Seven steps to heaven: The return of real Polaroid film?
I’ve not mentioned it because I wanted to be sure it was legitimate – but something wonderful is happening in the Netherlands. The hollowed out shell of Polaroid ended production of its traditional film products in June of last year. Harman Technology (Ilford) and others apparently tried to do a deal with them, but it was not to be.
After the dust has settled, it now has emerged that the same components and methods of making Polaroid’s ‘Integral’ film (ie the sort you don’t have to peel apart that consumers used) have been utterly unchanged since 1972. You just cannot get away with that kind of stagnation. Component availabilty and cost was cutting into margins at the end, though I am of the view that had Polaroid bothered to make some simple changes, they could have kept their magical, beloved product going and made it price competitive per print with digital. Before the announcement of the end of production affected prices, Polaroids were about £1.60 an exposure – much too much to compete. Those film packs are ridiculously complex, containing a battery, springs and all sorts. Most of it probably is unnecessary. Kodak’s legally stopped but innovative late 70s riff on it all (which lives on outside the US as Fuji Instax) is battery free, much simpler and much cheaper at 50p or less per shot. This shows that had Polaroid made some easy changes, the fate of its iconic product could have been different. The company sure was full of talent. In fact, its had to licence some back that it carelessly let go to make the interesting but poorly marketed Pogo instant digital cameras.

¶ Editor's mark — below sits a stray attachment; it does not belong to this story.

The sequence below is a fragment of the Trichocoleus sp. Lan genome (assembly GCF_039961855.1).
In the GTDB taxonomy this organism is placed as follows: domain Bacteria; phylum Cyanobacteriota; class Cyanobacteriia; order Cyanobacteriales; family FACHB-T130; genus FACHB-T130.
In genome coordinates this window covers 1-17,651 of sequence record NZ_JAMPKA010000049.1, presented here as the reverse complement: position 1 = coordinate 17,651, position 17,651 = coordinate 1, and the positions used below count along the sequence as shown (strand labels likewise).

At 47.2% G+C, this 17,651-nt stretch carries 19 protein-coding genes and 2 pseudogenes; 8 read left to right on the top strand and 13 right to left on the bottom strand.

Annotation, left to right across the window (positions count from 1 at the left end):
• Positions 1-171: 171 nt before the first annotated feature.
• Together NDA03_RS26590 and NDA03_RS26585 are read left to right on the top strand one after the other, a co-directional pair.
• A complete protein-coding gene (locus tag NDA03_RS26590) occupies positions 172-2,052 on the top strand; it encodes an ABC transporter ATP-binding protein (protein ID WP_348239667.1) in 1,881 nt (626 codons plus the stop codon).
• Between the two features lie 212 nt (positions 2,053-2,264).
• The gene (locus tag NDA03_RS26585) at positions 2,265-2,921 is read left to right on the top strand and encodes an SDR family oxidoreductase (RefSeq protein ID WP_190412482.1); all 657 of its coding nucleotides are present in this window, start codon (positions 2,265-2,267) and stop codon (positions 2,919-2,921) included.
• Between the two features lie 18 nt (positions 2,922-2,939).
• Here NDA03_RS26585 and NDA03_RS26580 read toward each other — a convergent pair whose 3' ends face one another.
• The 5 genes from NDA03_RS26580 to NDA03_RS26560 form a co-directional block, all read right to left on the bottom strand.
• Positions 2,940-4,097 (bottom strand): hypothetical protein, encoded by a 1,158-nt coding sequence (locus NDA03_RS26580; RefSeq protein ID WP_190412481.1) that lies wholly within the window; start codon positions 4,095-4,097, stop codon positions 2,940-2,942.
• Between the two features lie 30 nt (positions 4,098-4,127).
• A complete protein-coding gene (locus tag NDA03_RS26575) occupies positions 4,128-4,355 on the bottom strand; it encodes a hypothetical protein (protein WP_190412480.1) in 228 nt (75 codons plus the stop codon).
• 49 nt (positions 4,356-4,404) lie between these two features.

One of the geniuses behind the whole Lomography thing has gotten together with Harman and the cream of the crop of the old Polaroid operation to launch the ‘Impossible Project’. This gorgeous site has just been put up but invites user comment on the seven biggest challenges to making new kinds of film for the millions upon millions of inexpensive, lovely Polaroid cameras out there. The old factory and production line have been bought and saved, experts from Polaroid rehired. The same outfit seems to have got a hold of the remainder of Polaroid UK’s stock and have given the presentation of the same a brain transplant into a world of beauty and relevance. Harman’s been helping too, intelligently engaging with the photographic community via social media.
If all goes well, just as the last of the ‘real’ Polaroid stock is out of the channel, something wonderful will reemerge as a great example of how a brand community orphaned and ignored by its creator can take over and replace the original. I just hope that unlike ‘Lomography’, which was based originally on taking one of the worst cameras ever made, glamming up its context and selling it for 100x its worth, Impossible BV makes a competitively priced product. If Polaroid had done that well, it would still be the company it was today. I have been amazed to witness the suicide of one of the most iconic brands in the world – songs, art galleries and whole artistic subcultures have been based on Polaroid but it never seemed to notice or care.